Grieving Dad Takes Out Special Super Bowl Ad to Send Message to President Trump
A father who says his daughter was killed by a defective guardrail bought a Super Bowl ad in hopes President Donald Trump will see it.
Steve Eimers says his 17-year-old daughter’s death in 2016 should spark a larger conversation to fix the nation’s infrastructure.
As noted by Rare, Eimers spent $1,000 to run a 30 second ad Sunday on the West Palm Beach NBC affiliate, WPTV Channel 5, because he believed Trump would be at his Florida resort watching the Super Bowl.
“I am shooting for the moon,” Eimers said. “I’m counting on him being at Mar-a-Lago. It’s worth the shot for me.”
Eimers daughter, Hannah, was killed in 2016 when she was impaled by what her father said was a defective Lindsay X-LITE guardrail.
“President Trump, your concerns about guardrail spearing are legitimate,” Eimers says in the ad. “My daughter, Hannah Eimers, was fatally impaled by a defective Lindsay X-LITE guardrail end in Tennessee.”
The ad features a a clip from dashcam footage of a vehicle — not his daughter’s — swerving off a highway and ramming into a guardrail to depict what he said happened to his daughter.
“I would love to talk with you about infrastructure investment, highway safety and my concerns with the Federal Highway Administration of the United States. Thank you,” Eimers said, calling for a meeting with Trump to discuss the issue.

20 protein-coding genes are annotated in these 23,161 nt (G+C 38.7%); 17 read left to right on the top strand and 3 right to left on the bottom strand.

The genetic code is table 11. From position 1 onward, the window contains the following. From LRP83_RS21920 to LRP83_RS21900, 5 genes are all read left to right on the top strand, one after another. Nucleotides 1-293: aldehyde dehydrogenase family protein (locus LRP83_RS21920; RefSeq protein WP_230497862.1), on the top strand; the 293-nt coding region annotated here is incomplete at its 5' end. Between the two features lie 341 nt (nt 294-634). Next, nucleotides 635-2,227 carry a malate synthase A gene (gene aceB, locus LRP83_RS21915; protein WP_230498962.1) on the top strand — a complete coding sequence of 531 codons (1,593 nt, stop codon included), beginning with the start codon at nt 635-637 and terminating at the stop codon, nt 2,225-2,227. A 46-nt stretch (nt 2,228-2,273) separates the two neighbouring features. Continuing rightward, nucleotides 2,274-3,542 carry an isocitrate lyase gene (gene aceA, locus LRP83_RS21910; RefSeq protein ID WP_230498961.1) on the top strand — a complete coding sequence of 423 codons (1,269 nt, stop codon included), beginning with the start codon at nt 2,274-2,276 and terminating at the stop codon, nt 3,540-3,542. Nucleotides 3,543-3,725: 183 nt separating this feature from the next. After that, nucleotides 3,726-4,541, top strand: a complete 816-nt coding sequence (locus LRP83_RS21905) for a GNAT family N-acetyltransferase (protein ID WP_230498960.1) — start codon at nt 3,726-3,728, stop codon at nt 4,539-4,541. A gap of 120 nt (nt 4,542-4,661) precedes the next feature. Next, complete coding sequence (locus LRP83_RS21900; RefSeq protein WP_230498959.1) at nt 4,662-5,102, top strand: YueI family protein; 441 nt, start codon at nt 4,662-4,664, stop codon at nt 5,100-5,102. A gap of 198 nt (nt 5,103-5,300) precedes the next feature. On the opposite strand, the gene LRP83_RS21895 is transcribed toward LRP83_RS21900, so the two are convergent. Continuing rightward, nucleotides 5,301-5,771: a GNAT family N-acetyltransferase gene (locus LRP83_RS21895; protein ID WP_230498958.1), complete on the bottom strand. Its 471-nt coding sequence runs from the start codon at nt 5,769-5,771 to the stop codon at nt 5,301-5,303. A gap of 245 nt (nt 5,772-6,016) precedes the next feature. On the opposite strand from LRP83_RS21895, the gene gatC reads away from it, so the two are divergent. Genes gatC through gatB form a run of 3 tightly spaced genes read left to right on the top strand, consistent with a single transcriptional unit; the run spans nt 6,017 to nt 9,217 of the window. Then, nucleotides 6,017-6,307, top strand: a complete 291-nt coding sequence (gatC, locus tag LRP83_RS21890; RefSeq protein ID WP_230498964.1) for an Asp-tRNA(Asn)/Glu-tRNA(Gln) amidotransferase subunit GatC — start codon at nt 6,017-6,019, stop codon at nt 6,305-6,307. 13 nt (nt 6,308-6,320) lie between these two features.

Lindsay Transportation Solutions, the guardrail company Eimers has called-out, is listed as a defendant in numerous lawsuits filed by the Tennessee father and others by West Palm Beach attorney Ted Leopold.
Eimers and others argue that the purpose of guardrails are to absorb the impact of an automobile, but the lawsuit claims Lindsay Transportation Solutions failed to do so when his daughter’s vehicle hit the X-LITE guardrail in Tennessee.
According to the lawsuit filed in McMinn County Circuit Court in Tennessee, Eimers said the guardrail penetrated the driver’s side door and went all the way through the rear passenger side door when his daughter’s vehicle ran into it.
In a letter from the State of Tennessee Department of Transportation, the state removed the X-LITE guardrails from its list of approved products for new installations just six days before Hannah Eimers’ death.
According to Knoxnews.com, Tennessee’s Department of Transportation cited safety concerns with several crashes into the X-LITE guardrails that claimed three lives last year for their decision to install new products.
Eimers’ story is tragic, and his ad is a very powerful reminder about why many believe we desperately need an infrastructure plan to address our nation’s needs.
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